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Burn Treatment


Medical professionals have made major strides in the way burns are treated, helping patients' burns heal faster.

Skin Substitutes and Cultured Skin
An important advance in the treatment of thermal injury was the introduction of cultured skin and skin substitutes, such as Biobrane®, first used at the University in 1979, and Integra®, a new permanent skin substitute.

Peak Burn Care Center clinicians also have been at the forefront of medical facilities that use cultured skin, having begun culturing skin in the mid-1980s. The process involves growing a patient's skin in the laboratory and expanding it from a small biopsy to 10,000 times its normal size. Cultured skin became widely available in the early 1990s.

Although skin substitutes have improved outcomes for burn patients, research into improved methods of caring for burn patients continues. Real skin has nerve endings, hair follicles and sweat glands, none of which science can yet duplicate.

Although there are many new products and techniques available, a full thickness burn often requires autografting, the transplanting of the patient's own unburned skin to the area of deep burn. Except for burns that are no larger than a quarter, full thickness burns usually require a skin graft to heal. The patient is taken to the operating room where all the dead tissue is surgically removed. Skin is taken from an unburned or healed part of the person's body and grafted to the burn. In three to four days, this grafted skin adheres to the area and becomes the person's permanent skin. The donor site (where the skin was harvested from) is treated and heals within seven to 14 days.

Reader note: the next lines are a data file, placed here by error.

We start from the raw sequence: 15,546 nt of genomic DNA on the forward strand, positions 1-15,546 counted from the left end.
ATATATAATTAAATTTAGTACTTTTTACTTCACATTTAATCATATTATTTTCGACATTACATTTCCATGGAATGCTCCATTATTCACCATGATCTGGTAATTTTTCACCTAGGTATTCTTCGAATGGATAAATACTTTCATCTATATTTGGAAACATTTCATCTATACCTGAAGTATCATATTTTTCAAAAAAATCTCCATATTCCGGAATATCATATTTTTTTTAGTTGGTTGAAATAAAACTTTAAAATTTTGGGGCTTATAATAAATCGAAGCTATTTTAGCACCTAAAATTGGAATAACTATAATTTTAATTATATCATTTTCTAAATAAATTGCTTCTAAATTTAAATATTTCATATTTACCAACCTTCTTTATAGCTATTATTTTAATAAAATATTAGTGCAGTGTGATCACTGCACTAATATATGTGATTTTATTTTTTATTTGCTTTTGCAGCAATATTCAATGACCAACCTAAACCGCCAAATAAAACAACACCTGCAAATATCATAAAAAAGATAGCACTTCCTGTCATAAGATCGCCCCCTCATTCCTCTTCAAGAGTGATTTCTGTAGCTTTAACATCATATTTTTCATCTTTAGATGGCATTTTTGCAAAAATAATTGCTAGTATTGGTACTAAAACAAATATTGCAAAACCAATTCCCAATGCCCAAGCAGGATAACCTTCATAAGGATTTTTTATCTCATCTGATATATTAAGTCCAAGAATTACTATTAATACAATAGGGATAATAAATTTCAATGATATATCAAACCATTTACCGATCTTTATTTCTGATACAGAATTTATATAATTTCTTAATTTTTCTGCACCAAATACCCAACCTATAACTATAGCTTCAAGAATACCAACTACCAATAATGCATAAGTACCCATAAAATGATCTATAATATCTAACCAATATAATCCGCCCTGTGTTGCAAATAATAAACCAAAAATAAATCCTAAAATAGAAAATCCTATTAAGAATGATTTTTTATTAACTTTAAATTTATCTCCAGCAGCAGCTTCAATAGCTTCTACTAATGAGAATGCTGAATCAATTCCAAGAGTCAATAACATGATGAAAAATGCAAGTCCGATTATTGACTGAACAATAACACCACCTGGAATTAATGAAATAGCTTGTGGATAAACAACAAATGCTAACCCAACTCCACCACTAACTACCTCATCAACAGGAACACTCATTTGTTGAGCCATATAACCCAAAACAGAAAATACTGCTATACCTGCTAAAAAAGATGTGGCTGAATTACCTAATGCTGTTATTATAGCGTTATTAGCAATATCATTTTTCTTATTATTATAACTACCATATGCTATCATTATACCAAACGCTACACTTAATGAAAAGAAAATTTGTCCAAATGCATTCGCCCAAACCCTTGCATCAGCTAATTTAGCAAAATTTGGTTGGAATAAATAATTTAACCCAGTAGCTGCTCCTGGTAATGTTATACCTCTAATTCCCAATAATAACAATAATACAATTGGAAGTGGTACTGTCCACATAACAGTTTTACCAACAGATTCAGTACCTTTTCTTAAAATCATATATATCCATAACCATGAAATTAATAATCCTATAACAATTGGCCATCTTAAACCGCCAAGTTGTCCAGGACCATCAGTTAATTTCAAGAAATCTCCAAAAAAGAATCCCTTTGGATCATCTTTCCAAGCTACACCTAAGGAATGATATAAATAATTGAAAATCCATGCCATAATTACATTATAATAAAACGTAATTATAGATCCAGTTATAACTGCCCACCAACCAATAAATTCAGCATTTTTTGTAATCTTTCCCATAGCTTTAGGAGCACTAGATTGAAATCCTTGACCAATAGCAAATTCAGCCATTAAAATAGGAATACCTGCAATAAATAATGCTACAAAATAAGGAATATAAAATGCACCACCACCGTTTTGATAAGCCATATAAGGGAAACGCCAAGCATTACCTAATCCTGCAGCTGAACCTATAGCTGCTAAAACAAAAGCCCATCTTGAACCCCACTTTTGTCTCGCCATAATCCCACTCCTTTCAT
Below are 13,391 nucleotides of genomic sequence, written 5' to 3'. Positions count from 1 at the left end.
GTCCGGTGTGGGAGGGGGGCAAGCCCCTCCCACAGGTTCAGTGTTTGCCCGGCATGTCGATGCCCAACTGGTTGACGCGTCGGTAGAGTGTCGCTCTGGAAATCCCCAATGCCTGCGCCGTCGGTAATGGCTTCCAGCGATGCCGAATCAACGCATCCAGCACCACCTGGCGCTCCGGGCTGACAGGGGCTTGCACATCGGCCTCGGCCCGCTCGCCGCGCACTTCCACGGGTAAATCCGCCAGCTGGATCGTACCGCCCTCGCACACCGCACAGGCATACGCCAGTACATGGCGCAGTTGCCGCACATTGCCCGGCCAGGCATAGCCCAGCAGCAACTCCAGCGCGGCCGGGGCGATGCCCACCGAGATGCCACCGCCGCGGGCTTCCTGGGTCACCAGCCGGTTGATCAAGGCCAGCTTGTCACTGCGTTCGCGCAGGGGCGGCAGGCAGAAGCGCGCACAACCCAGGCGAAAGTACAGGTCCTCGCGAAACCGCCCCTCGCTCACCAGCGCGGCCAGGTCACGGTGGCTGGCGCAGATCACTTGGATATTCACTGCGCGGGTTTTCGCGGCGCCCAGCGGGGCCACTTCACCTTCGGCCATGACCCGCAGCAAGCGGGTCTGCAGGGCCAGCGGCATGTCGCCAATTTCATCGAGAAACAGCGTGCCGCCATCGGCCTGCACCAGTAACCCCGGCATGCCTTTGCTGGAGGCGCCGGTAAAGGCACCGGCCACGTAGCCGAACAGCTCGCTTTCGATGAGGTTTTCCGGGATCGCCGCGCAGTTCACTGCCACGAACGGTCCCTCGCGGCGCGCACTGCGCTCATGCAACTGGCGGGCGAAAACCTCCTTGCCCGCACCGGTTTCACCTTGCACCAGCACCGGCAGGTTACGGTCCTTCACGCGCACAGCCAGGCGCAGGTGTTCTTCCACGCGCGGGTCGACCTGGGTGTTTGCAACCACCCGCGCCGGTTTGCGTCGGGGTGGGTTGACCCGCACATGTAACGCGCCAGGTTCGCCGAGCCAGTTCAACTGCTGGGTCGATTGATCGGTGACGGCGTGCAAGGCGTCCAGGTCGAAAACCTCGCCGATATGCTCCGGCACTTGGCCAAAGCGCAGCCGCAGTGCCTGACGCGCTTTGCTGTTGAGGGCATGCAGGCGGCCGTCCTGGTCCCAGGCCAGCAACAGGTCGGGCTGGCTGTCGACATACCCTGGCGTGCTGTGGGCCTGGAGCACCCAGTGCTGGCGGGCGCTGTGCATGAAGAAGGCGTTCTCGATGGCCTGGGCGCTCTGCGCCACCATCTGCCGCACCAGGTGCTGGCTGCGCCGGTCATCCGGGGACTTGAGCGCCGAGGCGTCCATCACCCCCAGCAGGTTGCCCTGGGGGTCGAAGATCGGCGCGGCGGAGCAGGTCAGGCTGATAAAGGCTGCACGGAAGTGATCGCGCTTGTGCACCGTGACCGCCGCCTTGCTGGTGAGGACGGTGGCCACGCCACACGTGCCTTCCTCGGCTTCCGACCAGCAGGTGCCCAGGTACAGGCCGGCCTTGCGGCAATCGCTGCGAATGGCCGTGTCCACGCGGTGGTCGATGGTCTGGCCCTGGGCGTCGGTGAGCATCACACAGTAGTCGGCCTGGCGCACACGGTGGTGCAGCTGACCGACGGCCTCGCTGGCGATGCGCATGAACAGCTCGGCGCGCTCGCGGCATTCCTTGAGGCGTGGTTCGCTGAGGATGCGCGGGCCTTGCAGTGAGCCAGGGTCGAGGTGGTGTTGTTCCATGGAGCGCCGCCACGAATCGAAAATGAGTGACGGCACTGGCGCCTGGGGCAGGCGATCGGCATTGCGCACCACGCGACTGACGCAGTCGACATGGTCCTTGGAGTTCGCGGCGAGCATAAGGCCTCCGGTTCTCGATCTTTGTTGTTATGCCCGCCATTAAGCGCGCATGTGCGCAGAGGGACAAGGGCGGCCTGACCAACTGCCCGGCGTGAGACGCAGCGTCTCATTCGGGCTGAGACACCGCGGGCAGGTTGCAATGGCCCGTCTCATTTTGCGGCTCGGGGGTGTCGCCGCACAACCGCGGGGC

Nutritional Support for Burn Patients
Nutrition is another area in which significant advances have been made in the care of burn patients. For the past 10 years, clinicians have followed the approach of internally feeding the burn patient immediately after arrival. A burn injury greatly taxes the patient's body. The body responds by becoming hypermetabolic - putting its processes into overdrive -- until the wound is covered. This extraordinary demand is met by feeding burn patients as much as two to three times their normal calorie intake.




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